42-year-old, Kira Reed, scheduled a cesarean-section for March 12, 2010 to deliver her baby. Crouse, a medical professional, applied DuraPrep, an antiseptic, to the area where the physician could create an incision. For the 20 years that Crouse has used DuraPrep, the antiseptic has never resulted in a fire.
Although Reed felt the effects from the local anesthesia while she was on the operating table, she knew something was wrong. Reed smelled something burning, but doctors in the operating room told Reed not to worry.
Reed’s mother was also in the operating room in order to provide emotional support.
The obstetrician who performed Reed’s C-section, Dr. Stephen Brown, used an “electrical cautery tool on Reed’s incision,” which is a tool commonly used during surgery and for C-sections. Brown saw that a small flame of fire developed on the left side of Reed’s body while he used the tool. Dr. Brown then “patted out the flame with his hand.”
Brown proceeded with the C-section and successfully delivered a healthy baby girl. Following the C-section, however, Reed suffered from third-degree burns on her left side and the burns covered 7 inches in length and 5 inches in width on her body. Because of the burns, Reed consulted with a plastic surgeon who later described Reed’s burns “as similar to those he’d seen on napalm victims.”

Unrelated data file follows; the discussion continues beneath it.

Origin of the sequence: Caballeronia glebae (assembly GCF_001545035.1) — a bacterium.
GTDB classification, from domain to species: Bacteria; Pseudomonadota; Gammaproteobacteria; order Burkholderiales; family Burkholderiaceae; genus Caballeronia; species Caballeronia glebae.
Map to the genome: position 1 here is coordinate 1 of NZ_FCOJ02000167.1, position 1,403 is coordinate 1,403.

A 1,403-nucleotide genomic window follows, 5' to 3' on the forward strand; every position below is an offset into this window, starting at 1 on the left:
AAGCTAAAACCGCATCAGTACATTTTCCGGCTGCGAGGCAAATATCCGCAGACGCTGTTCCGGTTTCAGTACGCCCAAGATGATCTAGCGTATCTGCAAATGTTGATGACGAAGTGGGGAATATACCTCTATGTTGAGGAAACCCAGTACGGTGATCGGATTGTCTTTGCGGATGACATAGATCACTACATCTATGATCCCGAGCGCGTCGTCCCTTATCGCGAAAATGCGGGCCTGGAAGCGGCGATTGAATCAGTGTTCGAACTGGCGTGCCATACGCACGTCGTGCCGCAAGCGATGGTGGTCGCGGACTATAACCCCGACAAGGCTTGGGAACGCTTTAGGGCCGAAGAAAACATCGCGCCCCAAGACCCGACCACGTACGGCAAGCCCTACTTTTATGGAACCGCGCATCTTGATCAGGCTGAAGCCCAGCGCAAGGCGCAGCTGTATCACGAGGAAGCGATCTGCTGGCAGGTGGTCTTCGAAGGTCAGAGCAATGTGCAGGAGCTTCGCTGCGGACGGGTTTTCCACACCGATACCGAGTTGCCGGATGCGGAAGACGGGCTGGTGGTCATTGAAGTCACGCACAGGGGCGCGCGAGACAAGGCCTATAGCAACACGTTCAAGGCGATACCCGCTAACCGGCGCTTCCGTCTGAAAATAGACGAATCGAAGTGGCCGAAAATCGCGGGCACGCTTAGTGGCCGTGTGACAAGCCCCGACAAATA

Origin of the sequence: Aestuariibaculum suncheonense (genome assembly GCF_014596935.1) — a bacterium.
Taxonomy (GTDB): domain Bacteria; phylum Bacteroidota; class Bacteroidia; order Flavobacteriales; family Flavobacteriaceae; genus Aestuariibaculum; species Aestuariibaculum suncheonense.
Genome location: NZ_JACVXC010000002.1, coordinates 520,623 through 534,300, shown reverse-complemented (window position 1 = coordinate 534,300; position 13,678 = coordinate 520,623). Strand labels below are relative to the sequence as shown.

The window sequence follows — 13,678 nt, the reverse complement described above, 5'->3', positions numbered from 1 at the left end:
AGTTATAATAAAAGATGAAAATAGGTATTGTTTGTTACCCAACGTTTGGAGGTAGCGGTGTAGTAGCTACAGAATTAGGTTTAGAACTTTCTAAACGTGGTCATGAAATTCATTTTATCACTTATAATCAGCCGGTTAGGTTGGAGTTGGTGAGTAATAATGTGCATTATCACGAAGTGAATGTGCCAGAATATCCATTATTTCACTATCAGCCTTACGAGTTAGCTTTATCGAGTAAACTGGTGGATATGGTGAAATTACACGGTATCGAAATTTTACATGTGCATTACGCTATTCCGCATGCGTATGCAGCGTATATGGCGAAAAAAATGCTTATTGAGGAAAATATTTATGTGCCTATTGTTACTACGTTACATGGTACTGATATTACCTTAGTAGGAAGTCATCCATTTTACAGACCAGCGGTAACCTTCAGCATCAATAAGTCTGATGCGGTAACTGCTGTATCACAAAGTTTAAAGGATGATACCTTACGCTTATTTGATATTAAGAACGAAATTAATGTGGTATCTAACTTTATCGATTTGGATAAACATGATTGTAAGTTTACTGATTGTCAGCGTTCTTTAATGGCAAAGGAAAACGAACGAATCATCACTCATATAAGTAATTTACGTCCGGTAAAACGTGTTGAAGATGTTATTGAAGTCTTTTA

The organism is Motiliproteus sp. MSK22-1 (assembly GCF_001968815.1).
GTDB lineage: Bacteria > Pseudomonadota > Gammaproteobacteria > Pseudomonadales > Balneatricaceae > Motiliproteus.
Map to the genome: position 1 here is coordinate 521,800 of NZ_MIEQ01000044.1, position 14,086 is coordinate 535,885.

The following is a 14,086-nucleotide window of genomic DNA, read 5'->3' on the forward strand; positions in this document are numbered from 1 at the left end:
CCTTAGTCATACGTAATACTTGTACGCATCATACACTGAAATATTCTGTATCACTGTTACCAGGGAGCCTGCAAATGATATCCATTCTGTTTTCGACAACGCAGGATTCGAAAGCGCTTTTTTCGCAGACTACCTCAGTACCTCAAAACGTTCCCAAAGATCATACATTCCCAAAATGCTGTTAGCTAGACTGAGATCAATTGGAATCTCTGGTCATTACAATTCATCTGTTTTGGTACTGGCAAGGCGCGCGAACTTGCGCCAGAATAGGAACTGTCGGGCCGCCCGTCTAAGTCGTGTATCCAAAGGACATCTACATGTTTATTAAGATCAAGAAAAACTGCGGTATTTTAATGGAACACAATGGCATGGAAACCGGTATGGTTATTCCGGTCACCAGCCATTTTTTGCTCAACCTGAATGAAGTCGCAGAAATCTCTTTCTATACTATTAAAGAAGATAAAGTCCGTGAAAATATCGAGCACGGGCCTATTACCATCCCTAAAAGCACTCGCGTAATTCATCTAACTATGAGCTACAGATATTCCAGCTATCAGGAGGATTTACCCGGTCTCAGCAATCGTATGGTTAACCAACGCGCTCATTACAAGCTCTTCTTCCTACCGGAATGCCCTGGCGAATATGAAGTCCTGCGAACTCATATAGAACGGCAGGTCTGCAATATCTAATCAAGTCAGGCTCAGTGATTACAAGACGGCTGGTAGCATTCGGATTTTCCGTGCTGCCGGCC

According to an expert, “A spark from the tool could have ignited fumes from the antiseptic.” Crouse admits to being at fault but Crouse does not admit to negligence.
A month before Reed’s C-section, the company that manufactures DuraPrep “Issued a new warning to hospitals about the solution’s flammability and gave instructions on how to prevent surgical fires.”
Before the incident, four medical professionals claimed that they did not receive any training on preventing surgical fires associated with DuraPrep.
Reed is now suing Brown and Crouse for medical malpractice. Reed asserts that they failed to follow DuraPrep’s recommended procedures.